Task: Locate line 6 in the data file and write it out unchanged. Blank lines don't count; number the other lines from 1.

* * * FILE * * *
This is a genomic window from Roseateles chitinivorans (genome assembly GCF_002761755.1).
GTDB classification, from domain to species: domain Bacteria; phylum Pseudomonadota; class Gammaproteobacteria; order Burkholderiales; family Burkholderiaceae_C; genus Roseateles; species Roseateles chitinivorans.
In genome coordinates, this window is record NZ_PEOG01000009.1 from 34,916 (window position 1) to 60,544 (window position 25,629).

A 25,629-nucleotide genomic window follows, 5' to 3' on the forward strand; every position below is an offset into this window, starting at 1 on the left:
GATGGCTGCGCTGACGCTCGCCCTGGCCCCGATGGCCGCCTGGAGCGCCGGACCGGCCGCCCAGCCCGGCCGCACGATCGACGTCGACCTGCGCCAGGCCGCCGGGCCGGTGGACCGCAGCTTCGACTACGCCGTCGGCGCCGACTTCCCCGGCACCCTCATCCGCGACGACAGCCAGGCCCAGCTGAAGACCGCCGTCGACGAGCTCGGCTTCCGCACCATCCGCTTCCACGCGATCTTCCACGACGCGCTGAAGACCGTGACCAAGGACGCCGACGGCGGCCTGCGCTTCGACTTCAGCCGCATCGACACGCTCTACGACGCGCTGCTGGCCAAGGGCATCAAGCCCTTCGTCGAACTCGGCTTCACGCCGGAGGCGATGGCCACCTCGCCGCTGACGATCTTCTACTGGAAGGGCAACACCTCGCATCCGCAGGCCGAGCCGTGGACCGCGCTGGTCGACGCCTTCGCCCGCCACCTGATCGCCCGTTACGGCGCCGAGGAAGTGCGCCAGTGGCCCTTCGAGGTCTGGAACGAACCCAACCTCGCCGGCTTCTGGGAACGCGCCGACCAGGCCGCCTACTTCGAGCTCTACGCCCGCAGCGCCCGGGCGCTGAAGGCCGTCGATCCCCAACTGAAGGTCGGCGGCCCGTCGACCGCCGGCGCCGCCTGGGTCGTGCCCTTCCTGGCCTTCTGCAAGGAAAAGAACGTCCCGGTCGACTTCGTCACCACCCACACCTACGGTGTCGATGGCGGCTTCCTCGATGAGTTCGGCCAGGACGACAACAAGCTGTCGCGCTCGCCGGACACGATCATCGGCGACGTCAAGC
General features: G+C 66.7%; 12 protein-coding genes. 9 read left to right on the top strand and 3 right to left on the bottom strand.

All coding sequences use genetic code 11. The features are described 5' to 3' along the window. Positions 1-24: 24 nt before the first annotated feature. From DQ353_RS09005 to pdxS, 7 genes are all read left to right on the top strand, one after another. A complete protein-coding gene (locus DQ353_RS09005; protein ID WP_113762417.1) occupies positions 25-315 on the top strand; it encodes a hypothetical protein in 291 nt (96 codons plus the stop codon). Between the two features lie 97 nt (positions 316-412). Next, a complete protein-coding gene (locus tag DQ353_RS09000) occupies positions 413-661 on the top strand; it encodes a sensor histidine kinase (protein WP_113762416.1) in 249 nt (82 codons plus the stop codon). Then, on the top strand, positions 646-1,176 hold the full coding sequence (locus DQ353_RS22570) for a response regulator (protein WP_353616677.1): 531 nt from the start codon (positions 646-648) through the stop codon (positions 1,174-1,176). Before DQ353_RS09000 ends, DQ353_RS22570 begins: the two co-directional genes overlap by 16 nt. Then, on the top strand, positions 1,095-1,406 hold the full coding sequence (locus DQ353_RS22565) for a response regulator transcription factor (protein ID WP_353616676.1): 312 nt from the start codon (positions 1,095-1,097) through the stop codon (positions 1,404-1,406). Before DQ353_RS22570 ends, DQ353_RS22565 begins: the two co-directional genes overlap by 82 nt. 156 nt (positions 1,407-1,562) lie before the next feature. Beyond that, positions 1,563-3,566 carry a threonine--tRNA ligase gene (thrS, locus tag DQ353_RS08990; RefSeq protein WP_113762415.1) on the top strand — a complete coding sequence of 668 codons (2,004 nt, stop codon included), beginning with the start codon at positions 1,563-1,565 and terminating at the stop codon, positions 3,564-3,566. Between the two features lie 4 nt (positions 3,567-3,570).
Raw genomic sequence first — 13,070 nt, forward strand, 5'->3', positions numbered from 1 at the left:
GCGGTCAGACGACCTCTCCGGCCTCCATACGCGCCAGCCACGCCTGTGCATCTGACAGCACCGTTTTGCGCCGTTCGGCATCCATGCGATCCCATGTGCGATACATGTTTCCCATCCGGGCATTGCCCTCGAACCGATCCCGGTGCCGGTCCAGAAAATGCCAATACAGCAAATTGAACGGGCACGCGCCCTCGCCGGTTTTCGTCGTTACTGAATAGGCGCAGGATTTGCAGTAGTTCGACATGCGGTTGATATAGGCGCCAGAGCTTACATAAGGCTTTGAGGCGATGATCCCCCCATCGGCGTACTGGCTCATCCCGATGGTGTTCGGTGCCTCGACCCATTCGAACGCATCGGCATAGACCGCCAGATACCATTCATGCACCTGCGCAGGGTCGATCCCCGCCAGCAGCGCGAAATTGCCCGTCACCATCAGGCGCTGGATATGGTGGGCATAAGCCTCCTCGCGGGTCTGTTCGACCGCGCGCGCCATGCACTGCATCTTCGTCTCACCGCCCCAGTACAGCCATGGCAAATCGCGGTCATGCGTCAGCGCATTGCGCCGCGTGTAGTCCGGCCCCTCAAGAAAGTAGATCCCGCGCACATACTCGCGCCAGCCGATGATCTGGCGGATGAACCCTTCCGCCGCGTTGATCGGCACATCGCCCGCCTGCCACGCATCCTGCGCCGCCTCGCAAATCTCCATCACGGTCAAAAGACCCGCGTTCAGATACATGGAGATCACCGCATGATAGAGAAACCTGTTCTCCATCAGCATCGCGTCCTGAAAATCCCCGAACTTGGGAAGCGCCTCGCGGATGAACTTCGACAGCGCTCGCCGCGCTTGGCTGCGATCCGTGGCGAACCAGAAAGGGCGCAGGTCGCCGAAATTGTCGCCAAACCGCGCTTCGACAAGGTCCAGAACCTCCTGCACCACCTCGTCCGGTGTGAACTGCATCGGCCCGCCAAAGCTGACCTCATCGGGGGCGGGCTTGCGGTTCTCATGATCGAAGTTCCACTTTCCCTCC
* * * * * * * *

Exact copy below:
General features: G+C 66.7%; 12 protein-coding genes. 9 read left to right on the top strand and 3 right to left on the bottom strand.